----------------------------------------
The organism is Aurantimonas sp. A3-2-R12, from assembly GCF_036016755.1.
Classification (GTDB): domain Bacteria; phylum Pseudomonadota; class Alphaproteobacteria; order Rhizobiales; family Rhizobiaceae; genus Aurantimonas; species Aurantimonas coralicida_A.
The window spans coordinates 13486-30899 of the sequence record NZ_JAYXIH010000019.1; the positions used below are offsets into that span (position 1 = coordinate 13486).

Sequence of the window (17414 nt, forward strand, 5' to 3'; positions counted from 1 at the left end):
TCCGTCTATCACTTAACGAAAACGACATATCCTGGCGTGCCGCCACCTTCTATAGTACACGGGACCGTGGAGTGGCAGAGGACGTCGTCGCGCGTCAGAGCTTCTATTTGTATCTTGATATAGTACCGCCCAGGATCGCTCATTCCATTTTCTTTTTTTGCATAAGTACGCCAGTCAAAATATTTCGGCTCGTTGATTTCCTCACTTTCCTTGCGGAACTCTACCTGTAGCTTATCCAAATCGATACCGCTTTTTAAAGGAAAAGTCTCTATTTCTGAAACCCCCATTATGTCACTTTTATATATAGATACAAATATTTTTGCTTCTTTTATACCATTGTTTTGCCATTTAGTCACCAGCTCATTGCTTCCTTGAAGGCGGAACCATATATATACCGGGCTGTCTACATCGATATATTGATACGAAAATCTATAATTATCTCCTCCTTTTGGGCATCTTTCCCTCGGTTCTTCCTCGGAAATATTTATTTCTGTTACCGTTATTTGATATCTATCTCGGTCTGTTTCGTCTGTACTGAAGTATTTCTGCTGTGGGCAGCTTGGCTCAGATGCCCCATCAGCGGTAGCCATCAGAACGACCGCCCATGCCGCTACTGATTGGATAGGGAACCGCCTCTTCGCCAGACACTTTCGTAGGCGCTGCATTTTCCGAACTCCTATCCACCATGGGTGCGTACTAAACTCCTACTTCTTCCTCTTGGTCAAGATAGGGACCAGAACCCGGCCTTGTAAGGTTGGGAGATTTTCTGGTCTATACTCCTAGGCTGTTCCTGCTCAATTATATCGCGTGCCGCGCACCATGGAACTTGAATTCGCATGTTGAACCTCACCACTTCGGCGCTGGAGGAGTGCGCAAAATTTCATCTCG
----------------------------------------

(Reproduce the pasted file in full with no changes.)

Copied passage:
The organism is Aurantimonas sp. A3-2-R12, from assembly GCF_036016755.1.
Classification (GTDB): domain Bacteria; phylum Pseudomonadota; class Alphaproteobacteria; order Rhizobiales; family Rhizobiaceae; genus Aurantimonas; species Aurantimonas coralicida_A.
The window spans coordinates 13486-30899 of the sequence record NZ_JAYXIH010000019.1; the positions used below are offsets into that span (position 1 = coordinate 13486).

Sequence of the window (17414 nt, forward strand, 5' to 3'; positions counted from 1 at the left end):
TCCGTCTATCACTTAACGAAAACGACATATCCTGGCGTGCCGCCACCTTCTATAGTACACGGGACCGTGGAGTGGCAGAGGACGTCGTCGCGCGTCAGAGCTTCTATTTGTATCTTGATATAGTACCGCCCAGGATCGCTCATTCCATTTTCTTTTTTTGCATAAGTACGCCAGTCAAAATATTTCGGCTCGTTGATTTCCTCACTTTCCTTGCGGAACTCTACCTGTAGCTTATCCAAATCGATACCGCTTTTTAAAGGAAAAGTCTCTATTTCTGAAACCCCCATTATGTCACTTTTATATATAGATACAAATATTTTTGCTTCTTTTATACCATTGTTTTGCCATTTAGTCACCAGCTCATTGCTTCCTTGAAGGCGGAACCATATATATACCGGGCTGTCTACATCGATATATTGATACGAAAATCTATAATTATCTCCTCCTTTTGGGCATCTTTCCCTCGGTTCTTCCTCGGAAATATTTATTTCTGTTACCGTTATTTGATATCTATCTCGGTCTGTTTCGTCTGTACTGAAGTATTTCTGCTGTGGGCAGCTTGGCTCAGATGCCCCATCAGCGGTAGCCATCAGAACGACCGCCCATGCCGCTACTGATTGGATAGGGAACCGCCTCTTCGCCAGACACTTTCGTAGGCGCTGCATTTTCCGAACTCCTATCCACCATGGGTGCGTACTAAACTCCTACTTCTTCCTCTTGGTCAAGATAGGGACCAGAACCCGGCCTTGTAAGGTTGGGAGATTTTCTGGTCTATACTCCTAGGCTGTTCCTGCTCAATTATATCGCGTGCCGCGCACCATGGAACTTGAATTCGCATGTTGAACCTCACCACTTCGGCGCTGGAGGAGTGCGCAAAATTTCATCTCG